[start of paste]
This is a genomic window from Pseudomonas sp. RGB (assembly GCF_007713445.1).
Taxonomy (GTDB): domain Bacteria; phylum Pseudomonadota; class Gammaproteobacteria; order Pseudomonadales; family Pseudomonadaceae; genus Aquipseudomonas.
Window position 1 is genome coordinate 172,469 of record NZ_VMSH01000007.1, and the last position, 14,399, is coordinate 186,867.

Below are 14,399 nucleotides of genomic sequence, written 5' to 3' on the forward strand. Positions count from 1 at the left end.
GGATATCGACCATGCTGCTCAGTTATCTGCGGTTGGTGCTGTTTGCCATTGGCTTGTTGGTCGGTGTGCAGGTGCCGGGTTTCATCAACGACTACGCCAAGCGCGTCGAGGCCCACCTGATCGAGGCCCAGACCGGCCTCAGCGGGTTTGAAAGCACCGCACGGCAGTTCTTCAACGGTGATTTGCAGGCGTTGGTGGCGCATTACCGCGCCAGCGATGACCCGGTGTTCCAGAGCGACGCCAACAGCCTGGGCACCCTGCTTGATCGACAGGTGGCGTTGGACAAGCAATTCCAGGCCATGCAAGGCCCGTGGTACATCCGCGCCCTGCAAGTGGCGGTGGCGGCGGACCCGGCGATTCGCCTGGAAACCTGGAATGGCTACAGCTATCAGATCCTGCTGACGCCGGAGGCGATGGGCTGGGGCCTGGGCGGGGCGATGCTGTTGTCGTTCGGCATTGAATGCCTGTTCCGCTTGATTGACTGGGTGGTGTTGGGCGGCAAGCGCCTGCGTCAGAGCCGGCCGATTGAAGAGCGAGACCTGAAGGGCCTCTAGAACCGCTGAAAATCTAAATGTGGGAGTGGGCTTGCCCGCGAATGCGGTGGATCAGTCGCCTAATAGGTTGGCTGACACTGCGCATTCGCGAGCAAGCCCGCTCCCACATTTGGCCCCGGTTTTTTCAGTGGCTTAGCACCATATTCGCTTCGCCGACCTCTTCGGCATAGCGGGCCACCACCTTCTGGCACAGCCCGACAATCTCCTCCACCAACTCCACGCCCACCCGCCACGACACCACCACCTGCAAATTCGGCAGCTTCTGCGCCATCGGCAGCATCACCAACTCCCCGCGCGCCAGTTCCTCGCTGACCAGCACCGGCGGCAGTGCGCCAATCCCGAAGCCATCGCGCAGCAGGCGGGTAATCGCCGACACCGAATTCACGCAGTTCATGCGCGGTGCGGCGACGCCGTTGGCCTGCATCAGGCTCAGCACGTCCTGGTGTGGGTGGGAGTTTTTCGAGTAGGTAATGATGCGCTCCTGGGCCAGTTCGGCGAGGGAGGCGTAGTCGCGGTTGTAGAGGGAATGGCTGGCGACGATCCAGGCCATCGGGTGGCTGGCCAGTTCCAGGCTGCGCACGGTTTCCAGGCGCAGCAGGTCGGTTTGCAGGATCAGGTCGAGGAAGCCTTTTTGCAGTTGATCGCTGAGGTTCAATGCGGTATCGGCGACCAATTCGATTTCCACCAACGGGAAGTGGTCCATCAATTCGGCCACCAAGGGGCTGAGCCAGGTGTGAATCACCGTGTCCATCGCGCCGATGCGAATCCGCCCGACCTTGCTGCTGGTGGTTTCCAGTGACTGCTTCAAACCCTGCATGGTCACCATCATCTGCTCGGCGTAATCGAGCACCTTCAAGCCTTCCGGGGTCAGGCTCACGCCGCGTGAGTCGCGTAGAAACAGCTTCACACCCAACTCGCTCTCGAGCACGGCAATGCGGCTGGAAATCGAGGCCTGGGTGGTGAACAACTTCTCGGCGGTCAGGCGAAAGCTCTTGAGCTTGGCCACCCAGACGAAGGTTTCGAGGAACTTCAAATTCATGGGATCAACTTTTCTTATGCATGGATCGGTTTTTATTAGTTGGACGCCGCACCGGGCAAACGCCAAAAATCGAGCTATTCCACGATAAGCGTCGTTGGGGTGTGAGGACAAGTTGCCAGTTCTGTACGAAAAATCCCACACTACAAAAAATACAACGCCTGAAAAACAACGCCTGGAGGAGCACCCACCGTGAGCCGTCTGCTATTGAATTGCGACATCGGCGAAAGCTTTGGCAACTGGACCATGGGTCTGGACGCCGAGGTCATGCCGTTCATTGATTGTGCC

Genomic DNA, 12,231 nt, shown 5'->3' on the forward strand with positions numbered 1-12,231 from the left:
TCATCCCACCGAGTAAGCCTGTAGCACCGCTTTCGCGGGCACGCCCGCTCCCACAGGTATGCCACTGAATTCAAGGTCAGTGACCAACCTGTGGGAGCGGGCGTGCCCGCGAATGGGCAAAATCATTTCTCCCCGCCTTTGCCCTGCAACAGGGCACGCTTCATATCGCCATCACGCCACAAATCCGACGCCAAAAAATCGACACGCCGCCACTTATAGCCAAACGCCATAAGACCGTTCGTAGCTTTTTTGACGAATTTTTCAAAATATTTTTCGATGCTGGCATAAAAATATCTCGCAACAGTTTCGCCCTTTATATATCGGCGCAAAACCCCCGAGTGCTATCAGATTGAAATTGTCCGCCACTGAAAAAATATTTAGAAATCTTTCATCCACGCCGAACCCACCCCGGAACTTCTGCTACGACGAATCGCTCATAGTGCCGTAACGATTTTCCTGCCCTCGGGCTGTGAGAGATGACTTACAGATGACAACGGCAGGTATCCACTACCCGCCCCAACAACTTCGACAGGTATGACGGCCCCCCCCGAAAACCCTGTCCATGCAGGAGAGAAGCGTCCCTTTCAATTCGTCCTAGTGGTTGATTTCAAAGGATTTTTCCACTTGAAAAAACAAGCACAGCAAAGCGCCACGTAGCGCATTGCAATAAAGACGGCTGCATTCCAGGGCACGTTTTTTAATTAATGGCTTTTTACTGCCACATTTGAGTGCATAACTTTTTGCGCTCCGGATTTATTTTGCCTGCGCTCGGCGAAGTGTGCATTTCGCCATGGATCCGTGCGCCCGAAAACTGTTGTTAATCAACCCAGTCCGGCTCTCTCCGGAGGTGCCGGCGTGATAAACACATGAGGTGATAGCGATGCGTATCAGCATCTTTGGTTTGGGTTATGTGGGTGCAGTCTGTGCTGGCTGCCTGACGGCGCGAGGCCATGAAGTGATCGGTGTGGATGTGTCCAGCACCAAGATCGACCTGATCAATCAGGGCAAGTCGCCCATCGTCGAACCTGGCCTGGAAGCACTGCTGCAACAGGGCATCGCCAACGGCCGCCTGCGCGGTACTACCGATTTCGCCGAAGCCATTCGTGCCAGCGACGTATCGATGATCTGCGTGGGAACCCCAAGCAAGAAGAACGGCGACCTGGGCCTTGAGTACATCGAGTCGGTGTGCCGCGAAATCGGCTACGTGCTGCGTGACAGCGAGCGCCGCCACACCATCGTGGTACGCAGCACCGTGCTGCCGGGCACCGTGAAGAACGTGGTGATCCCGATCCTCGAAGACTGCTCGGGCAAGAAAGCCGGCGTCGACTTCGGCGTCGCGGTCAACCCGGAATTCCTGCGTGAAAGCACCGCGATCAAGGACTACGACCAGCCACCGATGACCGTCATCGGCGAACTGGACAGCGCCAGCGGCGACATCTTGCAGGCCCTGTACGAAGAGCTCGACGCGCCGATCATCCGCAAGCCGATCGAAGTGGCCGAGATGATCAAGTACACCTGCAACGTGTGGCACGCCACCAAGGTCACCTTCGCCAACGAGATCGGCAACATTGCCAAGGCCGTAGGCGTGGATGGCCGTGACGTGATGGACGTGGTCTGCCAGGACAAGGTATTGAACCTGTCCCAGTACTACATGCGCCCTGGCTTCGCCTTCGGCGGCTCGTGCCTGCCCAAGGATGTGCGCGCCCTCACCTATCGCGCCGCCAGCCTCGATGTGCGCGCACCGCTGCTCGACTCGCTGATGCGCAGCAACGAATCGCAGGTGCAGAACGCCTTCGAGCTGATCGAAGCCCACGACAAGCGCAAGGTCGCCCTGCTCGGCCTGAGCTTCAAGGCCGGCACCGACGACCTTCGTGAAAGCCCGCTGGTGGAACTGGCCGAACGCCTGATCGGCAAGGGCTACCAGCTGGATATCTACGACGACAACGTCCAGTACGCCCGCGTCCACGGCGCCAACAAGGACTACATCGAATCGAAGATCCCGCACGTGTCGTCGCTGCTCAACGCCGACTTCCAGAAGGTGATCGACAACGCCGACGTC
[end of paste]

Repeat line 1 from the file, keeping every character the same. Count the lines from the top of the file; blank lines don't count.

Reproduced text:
This is a genomic window from Pseudomonas sp. RGB (assembly GCF_007713445.1).